Treasurer Josh Frydenberg (Image: AAP/James Ross)

Treasurer Josh Frydenberg has worked out that Australia has a productivity crisis, and he’s worked out what not to do about it. But he’s still clearly at a loss about how to get a stagnating economy moving, if his speech this morning is anything to go by.

Tax cuts off the agenda

The low-profile Treasurer spoke to the Business Council this morning and he deserves credit for bluntly telling the most parasitic and rapacious business lobby in the country that it won’t be getting company tax cuts any time soon. Frydenberg and Treasury, it seems, have finally worked out what some of us have been saying for years — that company tax cuts will simply be wasted in share buybacks and higher dividends, rather than extra investment, if the evidence from the United States and Australia is anything to go by.

If you recall the debate — or what passed for the debate here — over the Coalition’s proposed tax cuts, you’ll remember that giving large companies a tax windfall of tens of billions of dollars was touted as a panacea for every economic woe, including low productivity. Now, Frydenberg admits, businesses have been using spare cash to reward shareholders, rather than invest. “Share buybacks and capital returns are becoming increasingly prominent and the default option for corporates but is a buyback always the best option for the future growth of the company and therefore the economy? Over the last 12 months, approximately $29 billion has been returned to shareholders in the form of buybacks and special dividends compared to an average of $12 billion over the previous four years – a 140% increase.”

Productivity collapse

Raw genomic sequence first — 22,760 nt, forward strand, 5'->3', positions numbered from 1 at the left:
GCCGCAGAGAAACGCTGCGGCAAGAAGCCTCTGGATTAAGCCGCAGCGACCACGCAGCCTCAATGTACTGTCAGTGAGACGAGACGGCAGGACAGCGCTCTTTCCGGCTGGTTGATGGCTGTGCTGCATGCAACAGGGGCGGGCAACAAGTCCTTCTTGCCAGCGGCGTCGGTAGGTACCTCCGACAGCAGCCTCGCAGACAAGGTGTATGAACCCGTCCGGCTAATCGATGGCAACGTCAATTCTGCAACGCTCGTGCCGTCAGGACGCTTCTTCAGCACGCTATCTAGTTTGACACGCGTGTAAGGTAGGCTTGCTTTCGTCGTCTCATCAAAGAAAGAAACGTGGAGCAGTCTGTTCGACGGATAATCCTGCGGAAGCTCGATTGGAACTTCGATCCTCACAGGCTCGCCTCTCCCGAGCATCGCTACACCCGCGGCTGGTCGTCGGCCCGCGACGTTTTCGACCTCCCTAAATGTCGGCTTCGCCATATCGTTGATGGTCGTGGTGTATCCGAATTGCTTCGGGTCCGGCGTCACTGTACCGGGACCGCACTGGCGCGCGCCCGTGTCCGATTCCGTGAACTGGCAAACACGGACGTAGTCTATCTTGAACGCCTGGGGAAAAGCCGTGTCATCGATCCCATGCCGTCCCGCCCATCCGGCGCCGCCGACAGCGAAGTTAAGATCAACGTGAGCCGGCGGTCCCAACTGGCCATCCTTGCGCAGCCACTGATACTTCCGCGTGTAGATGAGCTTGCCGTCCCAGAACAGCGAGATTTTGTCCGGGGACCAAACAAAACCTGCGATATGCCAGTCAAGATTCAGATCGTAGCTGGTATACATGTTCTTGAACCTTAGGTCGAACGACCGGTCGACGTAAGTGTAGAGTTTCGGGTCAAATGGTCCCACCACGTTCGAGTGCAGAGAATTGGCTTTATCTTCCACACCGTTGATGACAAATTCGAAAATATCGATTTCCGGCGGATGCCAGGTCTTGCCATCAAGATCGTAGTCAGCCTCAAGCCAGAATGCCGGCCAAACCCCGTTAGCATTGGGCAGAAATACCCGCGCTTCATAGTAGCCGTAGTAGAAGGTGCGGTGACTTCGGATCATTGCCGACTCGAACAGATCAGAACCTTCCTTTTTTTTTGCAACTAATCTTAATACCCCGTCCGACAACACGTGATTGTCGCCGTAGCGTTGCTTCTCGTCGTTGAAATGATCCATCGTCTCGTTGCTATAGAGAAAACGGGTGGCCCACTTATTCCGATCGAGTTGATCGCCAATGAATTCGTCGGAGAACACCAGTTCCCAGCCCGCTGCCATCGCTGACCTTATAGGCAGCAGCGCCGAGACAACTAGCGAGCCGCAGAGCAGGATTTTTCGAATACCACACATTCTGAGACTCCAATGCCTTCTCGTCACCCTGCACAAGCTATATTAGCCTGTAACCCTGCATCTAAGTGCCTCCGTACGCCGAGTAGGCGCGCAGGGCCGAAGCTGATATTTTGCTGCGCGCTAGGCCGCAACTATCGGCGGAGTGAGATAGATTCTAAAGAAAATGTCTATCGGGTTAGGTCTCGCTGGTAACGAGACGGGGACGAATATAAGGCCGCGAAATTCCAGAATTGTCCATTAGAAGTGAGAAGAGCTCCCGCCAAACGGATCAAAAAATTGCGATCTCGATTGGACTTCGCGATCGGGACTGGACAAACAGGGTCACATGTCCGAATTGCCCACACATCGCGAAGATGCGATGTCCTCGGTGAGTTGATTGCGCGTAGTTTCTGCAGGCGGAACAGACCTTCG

It’s surprising to hear a Liberal Treasurer uttering such words, particularly to the perpetrators involved, but most welcome. Welcome, too, is a little bit of honesty about the productivity crisis that has occurred on the Coalition’s watch. “Our productivity growth has started to slow, averaging 1.1% over the last five years,” compared to a long-term average of 1.5%. “The last five years” is entirely within the lifetime of this government — five years doesn’t even get us back to that budget. Frydenberg is, if only implicitly, acknowledging that productivity has collapsed under this government. So what does he propose to do about it?

Well, nothing, really — it’s up to business. The government is doing all it can, he says. “We are pursuing reforms across the tax, industrial relations, deregulation, competition, education and health systems to enhance our ability to produce more with what we have. It’s a full-court press.” Anything more is up to the states and territories, but mainly business. “A more positive approach to investment and growth by Australian corporates would not only lead to a stronger economy but would contribute to the goal of capital deepening.”

What’s next?

There’s a broad sense in which Frydenberg is right to put the onus on business. Australian corporate management is generally poor, as the banking royal commission, billions in writedowns by mining companies, mismanagement in the media industry, our poor record in innovation and the epidemic of wage theft illustrate. Australian business is good at ripping off workers and pressuring governments for handouts and regulatory advantages, but poor at innovating or serving their customers well. And it’s been that way for long enough that even back during the last “productivity crisis”, which turned out to be a false alarm, right-wing economists were admitting Australian business were duds.

But Frydenberg is wrong, and quite misleading, to say that the government is providing any sort of “full-court press” on productivity. We know that because Scott Morrison, as treasurer, asked the Productivity Commission two years ago for a set of reforms that would enhance productivity growth in Australia — a set of reforms that the government has entirely ignored since the PC responded. A “full-court press” would entail congestion pricing, land tax, proper cost-benefit analyses of infrastructure spending and better targeting of education and health spending. If Frydenberg is going to go to his meeting with his state and territory counterparts with an agenda to accomplish those things, then all power to him, but we’ll believe it when we see it. Instead, it’s all on business to invest more. As a productivity strategy, it has little to recommend it.

Peter Fray

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Peter Fray
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